Wednesday, December 31, 2008

DeRosa To Tribe?


Multiple sources are reporting that the Indians have completed a deal for Cubs jack-of-all-trades (but mostly 2nd baseman) Mark DeRosa. In exchange, the Tribe is reportedly set to deal minor league pitchers Jeff Stevens, Chris Archer, and John Gaub.

Last year DeRosa hit .285 for the Cubs with 21 HR, 87 RBI, an OBP of .376, and a .481 slugging percentage.

We'll have more on this story once it has been confirmed but the initial reaction among the CMCR staff is overwhelmingly positive.
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Tuesday, December 30, 2008

Liberace was gay? No way!

Romeo is gone! We can finally bring Cowher back to Cleveland! Surely he will jump at the chance to return to the team where he spent his playing days and began his coaching career! One problem, though.  Nearly as soon as the Browns fired Romeo, Bill Cowher told Randy Lerner that he did not want to be the next Browns head coach.   

Memo to all those delusional Browns fans who actually thought there was a chance in H*ll of Cowher wanting to return to Cleveland:  just let me do all your thinking for you because you clearly haven't got a clue.  You are probably the same people who thought Derek Anderson was good after last season even after watching him play like poop for about 11 of his 15 starts.  You are probably also the same people who thought 2008 is gonna be the year we make the playoffs even though the schedule in 2008 was light years harder than in 2007.  

Why on earth would Bill Cowher want to come to Cleveland to coach the Browns.  Aside from possibly the Lions and the Bengals, and the Raiders, this has got to be the worst organization in the NFL.  Take a look at this list of Browns assets that come to mind in the next 30 seconds.

1) One playoff trip since the return
2) 8 billion cases of staff infection
3) A group of players that quit on their teammates
4) A locker room culture that allows for fights between linemen and quarterbacks

Sure Cowher might be able to turn it around for us.  Maybe his confrontational, no nonsense attitude would be just what this group of rag-tagged misfits needs to go to the promised land. But why on earth would he want to come? He coached the rival Steelers for 15 seasons. The man went to high school in Pittsburgh.  He is and always will be a Steeler.  At this point in his life he would never jump ship to the mortal enemy and become ostracized in his home town. Further, he wouldn't want to waste his time with a, lets face it Browns fans, loser organization when he has a championship ring and a cushy job in television.  

And even if you don't buy these arguments, those 2 minutes he spent every Sunday on the CBS NFL preview show bashing the Browns should have given us a clue that he wasn't coming.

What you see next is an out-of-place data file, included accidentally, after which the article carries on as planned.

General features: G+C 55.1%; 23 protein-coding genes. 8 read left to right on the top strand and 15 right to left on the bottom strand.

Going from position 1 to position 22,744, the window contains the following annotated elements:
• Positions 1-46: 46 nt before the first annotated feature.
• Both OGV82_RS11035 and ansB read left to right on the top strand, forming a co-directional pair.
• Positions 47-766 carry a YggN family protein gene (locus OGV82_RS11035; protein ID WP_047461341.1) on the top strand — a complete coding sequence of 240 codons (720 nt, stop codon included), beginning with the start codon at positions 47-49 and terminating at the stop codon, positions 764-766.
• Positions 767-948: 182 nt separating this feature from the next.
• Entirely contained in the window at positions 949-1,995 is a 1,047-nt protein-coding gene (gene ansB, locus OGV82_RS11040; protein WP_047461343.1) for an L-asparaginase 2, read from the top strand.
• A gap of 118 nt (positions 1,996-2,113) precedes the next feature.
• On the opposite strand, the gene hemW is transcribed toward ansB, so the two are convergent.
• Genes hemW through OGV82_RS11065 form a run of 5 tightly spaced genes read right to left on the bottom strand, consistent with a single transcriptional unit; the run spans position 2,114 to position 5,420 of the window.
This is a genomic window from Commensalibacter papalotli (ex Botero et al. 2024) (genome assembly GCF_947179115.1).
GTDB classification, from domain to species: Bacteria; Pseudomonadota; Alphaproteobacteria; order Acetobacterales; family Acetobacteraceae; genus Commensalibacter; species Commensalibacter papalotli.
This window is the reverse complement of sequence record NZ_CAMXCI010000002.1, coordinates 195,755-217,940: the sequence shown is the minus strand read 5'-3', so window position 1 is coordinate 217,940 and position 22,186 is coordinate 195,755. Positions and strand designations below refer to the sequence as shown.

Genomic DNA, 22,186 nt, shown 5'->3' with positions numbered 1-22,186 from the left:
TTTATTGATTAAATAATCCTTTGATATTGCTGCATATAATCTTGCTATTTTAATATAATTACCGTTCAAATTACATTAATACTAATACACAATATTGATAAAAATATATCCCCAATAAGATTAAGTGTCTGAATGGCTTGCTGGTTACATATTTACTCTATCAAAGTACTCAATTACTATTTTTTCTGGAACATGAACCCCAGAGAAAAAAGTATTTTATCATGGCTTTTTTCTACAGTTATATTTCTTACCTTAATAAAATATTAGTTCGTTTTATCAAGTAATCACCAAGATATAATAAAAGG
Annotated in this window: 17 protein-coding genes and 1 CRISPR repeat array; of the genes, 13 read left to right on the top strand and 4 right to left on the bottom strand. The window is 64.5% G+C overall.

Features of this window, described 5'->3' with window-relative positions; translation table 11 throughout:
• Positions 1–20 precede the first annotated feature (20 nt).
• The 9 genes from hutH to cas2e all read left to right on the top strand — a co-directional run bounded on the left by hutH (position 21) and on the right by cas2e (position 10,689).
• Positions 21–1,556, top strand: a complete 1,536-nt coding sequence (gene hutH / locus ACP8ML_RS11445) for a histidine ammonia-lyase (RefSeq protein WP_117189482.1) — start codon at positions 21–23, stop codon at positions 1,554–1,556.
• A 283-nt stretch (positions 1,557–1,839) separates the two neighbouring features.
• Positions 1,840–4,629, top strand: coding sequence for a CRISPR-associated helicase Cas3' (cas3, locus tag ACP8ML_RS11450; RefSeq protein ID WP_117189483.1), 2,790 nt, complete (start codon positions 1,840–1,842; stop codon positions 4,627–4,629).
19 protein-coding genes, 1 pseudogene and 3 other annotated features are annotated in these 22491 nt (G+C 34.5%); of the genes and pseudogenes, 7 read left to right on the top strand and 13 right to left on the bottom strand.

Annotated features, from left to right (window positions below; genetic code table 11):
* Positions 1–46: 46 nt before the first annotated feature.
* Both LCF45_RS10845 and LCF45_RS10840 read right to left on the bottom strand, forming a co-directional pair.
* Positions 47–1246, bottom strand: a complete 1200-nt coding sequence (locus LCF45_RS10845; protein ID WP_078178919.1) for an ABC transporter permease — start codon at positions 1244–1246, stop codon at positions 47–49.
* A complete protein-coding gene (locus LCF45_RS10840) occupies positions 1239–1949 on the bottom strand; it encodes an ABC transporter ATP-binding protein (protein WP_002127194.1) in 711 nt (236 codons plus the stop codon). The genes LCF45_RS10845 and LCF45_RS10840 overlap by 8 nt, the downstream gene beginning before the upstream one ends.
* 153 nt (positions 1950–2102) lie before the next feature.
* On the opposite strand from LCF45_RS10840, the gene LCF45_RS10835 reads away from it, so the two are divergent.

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Monday, December 29, 2008

Browns, Cavs Thoughts



1.  So Bill Cowher said no huh.  Honestly, I'm not so sure that's such a bad thing.  As much as I think Cowher is a very solid football coach, if you look at recent history, the whole coach/gm thing doesn't usually work out too well.  

2.  I don't profess to know the first thing about Scott Pioli.  However, I will say this:  I would much rather a guy coming from an NFL front office pick the next head coach than an owner who knows nothing about football and hasn't exactly shown any great ability to evaluate coaching or management talent (and yes, I'm well aware that Savage picked the last coach but Savage was also an evil villain sent here to destroy the Browns).

3.  I'm not in favor of keeping Chuds on as OC.  If you bring in a new GM, you have to let him pick his coach.  By the same token, if you hire a new coach, he has to be able to pick his staff.  It just isn't fair to handicap a new regime with leftovers from the one that just failed.  

3a.  By the way, if Chudzinski is fired, that's another $9 million that Lerner will be spending to pay a guy to go away.  Let this be a lesson to you Mr. Lerner and all other owners out there:  There is NO reason to give guys extensions when they're already under contract, especially when such extensions are based on one good year.  Nothing in sports makes less sense than the unspoken rule that coaches can't be asked to coach through the final year of their contracts before getting a new one.  I'm pretty sure making a guy coach for a new contract isn't going to scare off any recruits.

4.  Don't be surprised if the Cavs lose tomorrow night.  They're just in a rut right now with no offensive ball movement.  It's hard to watch but it happens.  They will snap out of it eventually but probably not before at least one more loss before Boston.  

5.  I laughed a little bit when I saw that the Celtics blew a lead to a Golden State team playing with about half of its already terrible roster, but then I realized that the Cavs just eeked out a victory at home over the Wiz.  Moreover, they are bound to lose a couple of road games to terrible teams this year.  The season is just too long to make it through all the cupcake games unscathed.  

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Sunday, December 28, 2008

Savage Fired: Browns Fans Rejoice


Adios Phil,

The horrible reign of Phil Savage has finally come to an end according to the Plain Dealer and profootballtalk.com. For the Browns, it's the first positive step the organization has taken in over a year. Tomorrow, we can expect the second domino to fall when Romeo gets his walking papers.